New Delhi: Nearly 653 doctors and office bearers of medical societies across the country have urged Prime Minister Narendra Modi to implement the new set of pictorial warning on tobacco product packages from April 1, to save millions of lives.
Doctors, cutting across specialties, in a letter, requested the Prime Minister to step in to prevent “powerful tobacco lobby” from subverting the anti-tobacco measures of the government.
“The country is 136th in the qualitative ranking of the pictorial warning on tobacco products. Large pictorial warning on tobacco packets is the most cost effective strategy to prevent youngsters from initiating use and provokes current users to quit the habit,” the doctors said.
“We the doctors of India urge you to reject the recommendations of Committee on Subordinate Legislation (CoSL) that aims to promote tobacco industry rather than save innocent Indians from falling prey to this fatal addiction. Effective pictorial warnings is all about awareness and it is being wrongfully equated with ban on tobacco,” the letter said.
They quoted the Prime Minister’s Facebook post on May 31, 2014, “Let’s pledge to spread awareness on the risks of tobacco consumption & work to reduce tobacco consumption in India. Tobacco not only affects those consuming it but also people around. By saying no to tobacco, let us lay the foundation of a healthier India.”
Tobacco companies in India are targeting schoolchildren as young as eight years for sale of their products and placing advertisements, finds a new study.
Conducted by Consumer Voice and Voluntary Health Association (VHA) of India the study titled ‘India Tiny Targets Report’ which was released here on Wednesday, found that nearly half of the vendors around schools sell tobacco products.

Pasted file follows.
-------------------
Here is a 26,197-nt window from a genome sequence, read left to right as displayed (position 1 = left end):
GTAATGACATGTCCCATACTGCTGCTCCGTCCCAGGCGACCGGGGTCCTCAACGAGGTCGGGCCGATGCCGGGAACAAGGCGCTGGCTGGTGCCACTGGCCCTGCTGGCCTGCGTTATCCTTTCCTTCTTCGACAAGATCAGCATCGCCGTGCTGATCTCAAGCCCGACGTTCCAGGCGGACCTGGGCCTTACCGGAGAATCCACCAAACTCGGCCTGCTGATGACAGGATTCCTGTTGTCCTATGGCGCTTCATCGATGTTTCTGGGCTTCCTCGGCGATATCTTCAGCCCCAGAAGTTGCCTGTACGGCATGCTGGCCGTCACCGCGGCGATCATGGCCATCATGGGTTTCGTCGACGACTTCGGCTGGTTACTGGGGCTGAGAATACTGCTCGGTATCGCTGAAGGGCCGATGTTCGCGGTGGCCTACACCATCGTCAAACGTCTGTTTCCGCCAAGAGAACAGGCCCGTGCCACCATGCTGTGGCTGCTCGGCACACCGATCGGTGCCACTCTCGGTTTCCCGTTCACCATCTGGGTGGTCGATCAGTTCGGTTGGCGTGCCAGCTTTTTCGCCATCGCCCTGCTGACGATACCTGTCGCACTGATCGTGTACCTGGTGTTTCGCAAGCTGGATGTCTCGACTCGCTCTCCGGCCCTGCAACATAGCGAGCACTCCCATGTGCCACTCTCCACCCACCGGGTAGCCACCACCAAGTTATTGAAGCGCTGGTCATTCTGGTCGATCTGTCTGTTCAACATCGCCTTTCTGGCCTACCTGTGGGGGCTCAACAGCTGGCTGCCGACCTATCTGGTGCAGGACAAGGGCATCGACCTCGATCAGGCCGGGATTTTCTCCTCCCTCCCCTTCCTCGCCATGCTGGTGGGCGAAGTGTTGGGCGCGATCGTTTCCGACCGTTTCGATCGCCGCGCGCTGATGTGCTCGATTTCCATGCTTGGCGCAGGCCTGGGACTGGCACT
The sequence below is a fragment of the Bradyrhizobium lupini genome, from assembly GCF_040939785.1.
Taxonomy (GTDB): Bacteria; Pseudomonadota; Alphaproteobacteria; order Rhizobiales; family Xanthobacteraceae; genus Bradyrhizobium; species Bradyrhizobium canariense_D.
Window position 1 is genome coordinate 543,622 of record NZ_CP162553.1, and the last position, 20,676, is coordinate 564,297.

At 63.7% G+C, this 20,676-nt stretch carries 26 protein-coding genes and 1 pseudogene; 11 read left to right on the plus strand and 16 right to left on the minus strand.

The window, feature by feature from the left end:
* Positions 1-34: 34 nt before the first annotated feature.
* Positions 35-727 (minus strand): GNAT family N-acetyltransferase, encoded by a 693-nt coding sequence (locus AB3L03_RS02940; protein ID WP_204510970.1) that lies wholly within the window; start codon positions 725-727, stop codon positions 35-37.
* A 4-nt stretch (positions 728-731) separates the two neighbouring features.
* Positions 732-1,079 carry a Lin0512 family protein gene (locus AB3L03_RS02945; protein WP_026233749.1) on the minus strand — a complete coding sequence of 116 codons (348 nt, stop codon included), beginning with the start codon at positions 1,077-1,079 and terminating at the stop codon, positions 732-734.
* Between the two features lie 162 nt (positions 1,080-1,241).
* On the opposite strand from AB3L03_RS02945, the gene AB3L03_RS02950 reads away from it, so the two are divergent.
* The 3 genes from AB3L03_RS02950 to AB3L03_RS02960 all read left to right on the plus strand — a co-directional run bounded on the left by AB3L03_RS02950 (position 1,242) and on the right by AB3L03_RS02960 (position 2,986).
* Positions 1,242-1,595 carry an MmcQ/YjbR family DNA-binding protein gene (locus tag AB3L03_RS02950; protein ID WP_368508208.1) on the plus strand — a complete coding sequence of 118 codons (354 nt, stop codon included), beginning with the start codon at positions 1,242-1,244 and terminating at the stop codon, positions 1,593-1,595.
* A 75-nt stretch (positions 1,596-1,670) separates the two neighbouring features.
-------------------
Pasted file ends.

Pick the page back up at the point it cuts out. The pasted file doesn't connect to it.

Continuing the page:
It covered schools in 20 cities across six states — Delhi, Gujarat, Madhya Pradesh, Assam, Tamil Nadu and Telangana.
For the study, survey was carried out in 243 schools at 487 point of sales (PoSs) across India has found that about half of them (225) sell tobacco products to minors.
“Street vendors were the most common form of vendors of the 225 tobacco points of sale. Vendors advertise tobacco products around schools and sell cigarettes and bidis via single sticks, making these products cheap and accessible to children and youth,” the study found.
It also stated that vendors display tobacco products in ways that are appealing to children and youth and utilize sales techniques such as discounting products and distributing free samples.
“The tobacco industry must be held accountable for their aggressive advertising efforts around our children’s schools. Our schools are not safe so long as the tobacco industry continues to try and lure our children into buying their deadly products,” Bhavna B Mukhopadhyay, Chief Executive, Voluntary Health Association of India said. (IANS)